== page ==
How to get to Palanhay Beach
If you have a car, simply make your way to "parola" or the lighthouse in Brgy. Moog, where Palanhay Beach is located. If you are coming via public commute, take an Alubijid or Initao-bound jeepney at Gaisano Mall in CDO (P30). Alight at the Alubijid Public Market, then take habal-habal or motorcycle to the beach (P50).

Entrance fee
Entrance is free but do check if it's open prior to arrival. When we visited in November 2018, it was closed to visitors as part of the protection efforts of the sanctuary. We were only allowed because the caretaker knows Nyor's.  If you're doing the overnight hike with Nyor's, a side trip to the lighthouse is part of the package.

  • Punta Sulawan - Brgy. Moog, Laguindingan

Punta Sulawan, a prominent lighthouse in Moog, plays a vital role in the history of Mindanao. During the Spanish period, the Pope divided Mindanao into two dominant religious orders. The east, where Misamis Oriental sits, belonged to Augustinian recollects. Gold - oro in Spanish -was abundant in this area, thus it was called "El Oro".

The west, where Davao rests, were presided by Jesuits. It was called "El Moro", owing to the sizable population of Moro people. Punta Sulawan marks the beginning of an imaginary line dividing El Moro and El Oro. The other end is found in Davao.

The ruins of the original lighthouse sits just steps away from the refurbished one.

As well, the area surrounding Punta Sulawan is archaeologically important. On site, you will see fossilized giant clams, and a 3,000 BC settlement  on a nearby hill (just beside the highway) which was recently discovered by an archeologist.

How to get to Punta Sulawan
If you have a car, simply make your way to "parola" or the lighthouse in Brgy. Moog. If you are coming via public commute, take an Alubijid or Initao-bound jeepney at Gaisano Mall in CDO (P30). Alight at the Alubijid Public Market, then take habal-habal or motorcycle to the beach (P50).

Entrance fee
Free. Make sure to check with local agencies first if it's open, since the area has been bought by a renowned developer and will soon be developed into a resort complex. If you're doing the overnight hike with Nyor's, a side trip to the lighthouse is part of the package.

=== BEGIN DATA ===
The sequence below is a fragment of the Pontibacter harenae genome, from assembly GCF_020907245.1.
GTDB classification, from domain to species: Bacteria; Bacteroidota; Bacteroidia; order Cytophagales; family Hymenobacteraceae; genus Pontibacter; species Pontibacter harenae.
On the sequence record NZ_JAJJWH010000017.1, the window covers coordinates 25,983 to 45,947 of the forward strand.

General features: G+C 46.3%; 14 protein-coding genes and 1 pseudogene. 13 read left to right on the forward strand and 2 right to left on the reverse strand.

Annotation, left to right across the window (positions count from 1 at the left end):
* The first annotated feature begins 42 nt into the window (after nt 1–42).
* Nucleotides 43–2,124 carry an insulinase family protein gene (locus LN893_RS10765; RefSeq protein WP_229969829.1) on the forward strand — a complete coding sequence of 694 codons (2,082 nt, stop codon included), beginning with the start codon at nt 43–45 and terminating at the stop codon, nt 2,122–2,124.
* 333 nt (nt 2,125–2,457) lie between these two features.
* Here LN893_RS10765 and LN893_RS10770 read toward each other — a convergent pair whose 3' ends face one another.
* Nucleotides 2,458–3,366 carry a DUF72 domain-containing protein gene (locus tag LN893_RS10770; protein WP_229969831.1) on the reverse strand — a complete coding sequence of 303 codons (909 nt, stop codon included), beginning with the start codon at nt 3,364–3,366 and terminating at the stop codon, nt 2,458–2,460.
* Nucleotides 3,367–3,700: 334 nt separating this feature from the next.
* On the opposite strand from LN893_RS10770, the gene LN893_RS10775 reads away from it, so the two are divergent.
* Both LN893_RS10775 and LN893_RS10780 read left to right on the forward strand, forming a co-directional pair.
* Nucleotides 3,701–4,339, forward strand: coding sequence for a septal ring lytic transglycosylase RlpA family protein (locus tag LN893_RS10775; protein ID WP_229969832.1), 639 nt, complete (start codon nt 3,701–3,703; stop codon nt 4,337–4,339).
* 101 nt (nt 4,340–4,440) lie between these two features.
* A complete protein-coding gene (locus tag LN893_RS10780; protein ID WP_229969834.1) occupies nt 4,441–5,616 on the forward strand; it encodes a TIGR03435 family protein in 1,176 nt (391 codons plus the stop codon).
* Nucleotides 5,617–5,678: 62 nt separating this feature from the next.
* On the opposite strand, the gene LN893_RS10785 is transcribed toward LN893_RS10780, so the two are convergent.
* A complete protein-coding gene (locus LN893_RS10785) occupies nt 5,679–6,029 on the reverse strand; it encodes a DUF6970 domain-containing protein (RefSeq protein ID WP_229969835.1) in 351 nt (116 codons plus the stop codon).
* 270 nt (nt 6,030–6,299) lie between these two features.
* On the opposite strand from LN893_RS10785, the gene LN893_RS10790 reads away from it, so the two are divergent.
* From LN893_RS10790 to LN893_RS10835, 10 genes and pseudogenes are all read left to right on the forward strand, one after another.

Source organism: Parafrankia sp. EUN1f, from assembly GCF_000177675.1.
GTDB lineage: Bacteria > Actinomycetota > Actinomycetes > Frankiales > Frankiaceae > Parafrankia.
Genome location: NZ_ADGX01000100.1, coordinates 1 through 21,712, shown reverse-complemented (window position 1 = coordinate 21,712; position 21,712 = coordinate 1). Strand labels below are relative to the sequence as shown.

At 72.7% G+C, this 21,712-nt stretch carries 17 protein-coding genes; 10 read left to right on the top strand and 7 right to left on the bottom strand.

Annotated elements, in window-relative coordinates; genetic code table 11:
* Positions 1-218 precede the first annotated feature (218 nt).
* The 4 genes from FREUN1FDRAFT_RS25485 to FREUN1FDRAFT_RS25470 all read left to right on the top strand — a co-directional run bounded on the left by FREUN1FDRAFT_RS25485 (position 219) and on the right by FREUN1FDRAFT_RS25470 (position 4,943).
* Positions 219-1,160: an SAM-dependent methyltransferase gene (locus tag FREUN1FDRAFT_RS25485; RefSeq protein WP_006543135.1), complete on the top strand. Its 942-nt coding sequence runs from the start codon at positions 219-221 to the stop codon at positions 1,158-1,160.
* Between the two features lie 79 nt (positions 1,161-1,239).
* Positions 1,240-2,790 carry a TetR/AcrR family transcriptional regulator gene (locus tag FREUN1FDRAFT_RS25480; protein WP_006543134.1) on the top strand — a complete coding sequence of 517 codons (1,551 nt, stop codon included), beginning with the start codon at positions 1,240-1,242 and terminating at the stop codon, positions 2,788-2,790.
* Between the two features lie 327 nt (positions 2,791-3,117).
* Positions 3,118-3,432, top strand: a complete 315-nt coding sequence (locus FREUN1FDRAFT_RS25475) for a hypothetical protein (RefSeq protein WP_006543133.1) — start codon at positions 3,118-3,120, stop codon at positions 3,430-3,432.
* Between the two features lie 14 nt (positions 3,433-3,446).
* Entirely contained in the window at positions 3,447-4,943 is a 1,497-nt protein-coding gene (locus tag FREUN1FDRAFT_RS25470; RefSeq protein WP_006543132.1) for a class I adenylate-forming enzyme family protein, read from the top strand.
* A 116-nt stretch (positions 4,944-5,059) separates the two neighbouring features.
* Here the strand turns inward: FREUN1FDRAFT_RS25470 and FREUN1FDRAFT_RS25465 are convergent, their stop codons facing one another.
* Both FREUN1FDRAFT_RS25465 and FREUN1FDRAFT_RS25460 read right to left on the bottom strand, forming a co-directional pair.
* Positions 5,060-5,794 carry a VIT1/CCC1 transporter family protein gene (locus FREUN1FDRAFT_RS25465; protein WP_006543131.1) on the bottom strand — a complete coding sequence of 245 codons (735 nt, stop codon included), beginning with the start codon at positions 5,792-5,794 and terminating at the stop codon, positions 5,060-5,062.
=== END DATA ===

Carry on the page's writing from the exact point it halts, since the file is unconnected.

• Tinago Falls - Iligan City

Also called "The City of Majestic Waterfalls", Iligan City is home to over 20 waterfalls. The most prominent of which are collectively called the "Tourism Triangle": Mimbalut Falls, Maria Cristina Falls, and Mimbalut Falls. These three are located in or near Linamon, just around 30 minutes from Iligan.

Like Maria Cristina Falls, Tinago Falls is highly popular among families and barkadas. Tinago translates to "hidden", owing to the falls' location in a deep ravine. It takes 500 steps down to reach it (15 to 20-minute walk on concrete stairs).

The 240-foot high cascade's main draw is its massive curtain, through which spring water gushes rigorously throughout the year. The falls plunge to a blue-green basin, which remains nippy and clean despite the hordes of tourists.

One of the highlights of this cascade is the cave that you can access in the main falls using a bamboo raft. It's exhilarating and refreshing!

How to get to Tinago Falls
You can hire a habal-habal from Iligan City to explore the Tourism Triangle. Price is P600-P700 for a half-day tour.  Highly recommended if you're pressed for time or want to tour all three the most convenient way possible.

If you're coming from CDO, take a bus to Iligan City. Board an Ozamiz/ Pagadian-bound bus or Linamon-bound jeepney and alight at Linamon's poblacion (in front of Cebuana Lhuillier). Habal-habal drivers are available to take you there for P100 to P150 roundtrip.

  • Entrance fee: P25 per person; free for small kids
  • Parking fee for motorcycycles: P10
  • Table and chairs good for 3 persons: P50

Other fees (optional)
  • Rafting: P30 per person
  • Life vest: P25 per person

Tips for exploring Tinago Falls
  • Go very early. The falls gets packed at around 10 am. Admission starts at 8 am.  
  • Bring a waterproof casing for your phone, if you want to take a photo or video of you while rafting. The locals sell waterproof casing at P100 each, but I can't vouch for the quality. 
  • If one of the caretakers approaches you offering to take your selfies at the falls, you'd be charged for it afterwards. Learned it the hard way. Thought they were just being "nice". 

  • Maria Cristina Falls - Iligan City